UPDATE: I presented Tsukurimashou at TUG 2013 in Tokyo this October. You can read my slides (PDF file) on the conference Web site, and see some photos from my trip in my photo gallery. The paper will appear in TUGboat 2013.3, which will be posted on TUG's Web site (initially members-only, eventually open-access, or visit your library) in the near future.
I just got back from a trip to multiple conferences in Ontario, and that makes it a good time to update my publications page. Most people interested in my academic work are likely to find out about it from other sources, but I'm going to post some brief and relatively non-technical introductions here as well for my general Web site readers. The official versions of these papers are mostly behind paywalls, but there are also unofficial "preprint" versions available to all.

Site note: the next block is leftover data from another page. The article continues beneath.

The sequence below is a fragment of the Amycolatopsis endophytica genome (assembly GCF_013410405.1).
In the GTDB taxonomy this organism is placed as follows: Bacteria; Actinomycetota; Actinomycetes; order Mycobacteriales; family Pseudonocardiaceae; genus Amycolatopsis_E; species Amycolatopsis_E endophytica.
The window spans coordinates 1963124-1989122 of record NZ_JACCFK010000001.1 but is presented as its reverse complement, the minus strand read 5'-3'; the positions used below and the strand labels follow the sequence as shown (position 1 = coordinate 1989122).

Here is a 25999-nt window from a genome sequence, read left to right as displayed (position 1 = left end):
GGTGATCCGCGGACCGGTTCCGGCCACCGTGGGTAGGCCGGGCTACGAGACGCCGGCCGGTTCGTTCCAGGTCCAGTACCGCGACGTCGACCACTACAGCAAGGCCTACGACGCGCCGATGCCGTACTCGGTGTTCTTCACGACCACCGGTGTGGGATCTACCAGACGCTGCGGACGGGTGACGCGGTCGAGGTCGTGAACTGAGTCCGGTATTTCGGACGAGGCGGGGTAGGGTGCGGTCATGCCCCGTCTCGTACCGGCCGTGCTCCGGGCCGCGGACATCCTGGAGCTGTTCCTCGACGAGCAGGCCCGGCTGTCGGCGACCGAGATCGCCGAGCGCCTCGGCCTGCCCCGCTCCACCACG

The Firefox GUI becomes more annoying with each "upgrade." I don't know if they're taking bribes from Chrome, or if they took advice from the same "professional" UI designer who broke GIMP, or what, but it's really become a problem. For those who haven't given up on Firefox yet, however, and for my own future reference, here's something useful I managed to figure out after a lot of hair-tearing.
You start typing a partial URL into the location bar, and the drop-down list of suggestions appears. But there's a URL on that list that should not be there. Maybe it's something embarassing you don't want other users of your browser to see; maybe it's merely a site other than the one you want to be the match for the few characters you typed, and yet for some reason it keeps coming up as the preferred suggestion.